In 2008, EPA issued the Renovation, Repair and Painting Rule. It requires that firms performing renovation, repair, and painting projects that disturb lead-based paint in pre-1978 homes, child care facilities and schools be certified by EPA. If you are a homeowner performing renovation, repair, or painting work in your own home, EPA's RRP rule does not cover your project. For information on the RRP click here.

For home buyers federal regulations require that home sellers provide lead disclosures to home buyers who are purchasing a home built before 1978. Buyers have 10 days to conduct a lead-based paint inspection or risk assessment at their own expense. The regulation does not require any testing or removal of lead-based paint by sellers.

 

Things to Do... When a Storm is Approaching

Snow DayToday is a Snow Day in the Pioneer Valley.... Just thought it is important to share a few tips to be ready for the storms....no matter the form they come in.

One thing is for sure you cannot control mother nature but you can control how prepared you are.  The weather can be unpredictable so it is important to prepare as best you can.

Here are some things you can do when you know a storm is coming:

1. Keep up-to-date on the weather conditions.

2. Charge your cell phone. Make sure to also have a car charger for your cell phone.

3. Charge your laptop computer and tablet devices.

4. Set your refrigerator and freezer controls to coldest settings.

5. Fill the gas tank in your car.

6. Have cash available.

7. Fill your bathtub with water.

8. Shop for bottled water and non perishables for quick and easy meals.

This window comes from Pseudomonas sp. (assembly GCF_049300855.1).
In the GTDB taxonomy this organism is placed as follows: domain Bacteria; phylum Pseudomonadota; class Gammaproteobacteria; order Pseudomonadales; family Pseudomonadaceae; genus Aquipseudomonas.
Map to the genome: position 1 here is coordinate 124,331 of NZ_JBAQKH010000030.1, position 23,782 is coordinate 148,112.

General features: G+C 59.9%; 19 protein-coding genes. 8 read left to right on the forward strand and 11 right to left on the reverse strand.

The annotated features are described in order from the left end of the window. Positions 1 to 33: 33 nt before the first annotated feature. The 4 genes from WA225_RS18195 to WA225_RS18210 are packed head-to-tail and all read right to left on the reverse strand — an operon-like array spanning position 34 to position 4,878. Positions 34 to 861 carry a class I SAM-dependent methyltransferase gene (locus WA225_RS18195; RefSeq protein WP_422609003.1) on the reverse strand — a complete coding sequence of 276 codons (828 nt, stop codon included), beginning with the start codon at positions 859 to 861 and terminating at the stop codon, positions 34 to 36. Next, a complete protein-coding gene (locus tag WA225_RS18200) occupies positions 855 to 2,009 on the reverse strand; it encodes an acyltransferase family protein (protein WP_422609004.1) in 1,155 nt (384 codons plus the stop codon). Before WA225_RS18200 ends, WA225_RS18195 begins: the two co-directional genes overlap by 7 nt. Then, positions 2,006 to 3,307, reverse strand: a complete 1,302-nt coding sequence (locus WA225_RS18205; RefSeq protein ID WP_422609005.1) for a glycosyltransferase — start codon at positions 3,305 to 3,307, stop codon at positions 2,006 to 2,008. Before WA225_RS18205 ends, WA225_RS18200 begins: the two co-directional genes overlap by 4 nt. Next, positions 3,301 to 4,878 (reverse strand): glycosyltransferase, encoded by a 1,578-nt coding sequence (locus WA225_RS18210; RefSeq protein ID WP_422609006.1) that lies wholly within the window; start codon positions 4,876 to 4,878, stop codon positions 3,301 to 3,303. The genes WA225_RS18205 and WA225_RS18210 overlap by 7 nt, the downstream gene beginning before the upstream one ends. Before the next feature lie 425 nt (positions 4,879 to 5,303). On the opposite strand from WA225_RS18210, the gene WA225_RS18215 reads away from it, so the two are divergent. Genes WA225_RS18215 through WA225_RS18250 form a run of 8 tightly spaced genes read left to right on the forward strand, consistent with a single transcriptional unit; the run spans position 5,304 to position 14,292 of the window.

9. Make sure the tank on your gas grill is full.

10. Check flashlights and batteries.

11. Have a battery or hand crank-powered radio.

12. Have a hard-wired land line telephone available.

With just a few easy steps you can be storm-ready in no time.

Tips to Solve Everyday Problems

Why didn't I think of that?! There are simple and easy ways to make everyday tasks easier. Here are just a few ingenious little tips, tricks and ideas that solve everyday problems ... some you never knew you had!

Hull strawberries easily using a straw.

Clever ideas: hull strawberries with a straw
Via: amy-newnostalgia.blogspot.com

Rubbing a walnut over scratches in your furniture will disguise dings and scrapes.

Clever ideas: use a walnut to heal furniture scratches
Via: apartmenttherapy.com

Remove crayon masterpieces from your TV or computer screen with WD40 (also works on walls).

Clever ideas: WD40 for cleaning crayon off TV screens
Via: unplggd.com

Overhaul your linen cupboard - store bedlinen sets inside one of their own pillowcases and there will be no more hunting through piles for a match.

Clever ideas: store bedlinen sets inside their pillowcases
Via: marthastewart.com

Pump up the volume by placing your iPhone / iPod in a bowl - the concave shape amplifies the music.

Clever ideas: bowl as iPhone sound amplifier
Via: realsimple.com

Re-use a wet-wipes container to store plastic bags.

Cleaver ideas: wet wipe dispenser as plastic bag storage
Via: savvyhousekeeping.com

Stop cut apples browning in your child's lunch box by securing with a rubber band.

Clever ideas: keep a cut apple from going brown
Via: athomewithrealfood.blogspot.com

Plan to Sell your home over the next 6 months?

You have made the decision to put your home up for sale sometime over the next 6 months. With Fall here your plans will come to pass during the winter selling season.

While the weather holds and before you stick the sign in the yard there are a few things you will want to do.   First, it will be helpful to contact your Coldwell Banker Upton-Massamont REALTOR now to see what suggestions they may have to assist with the process.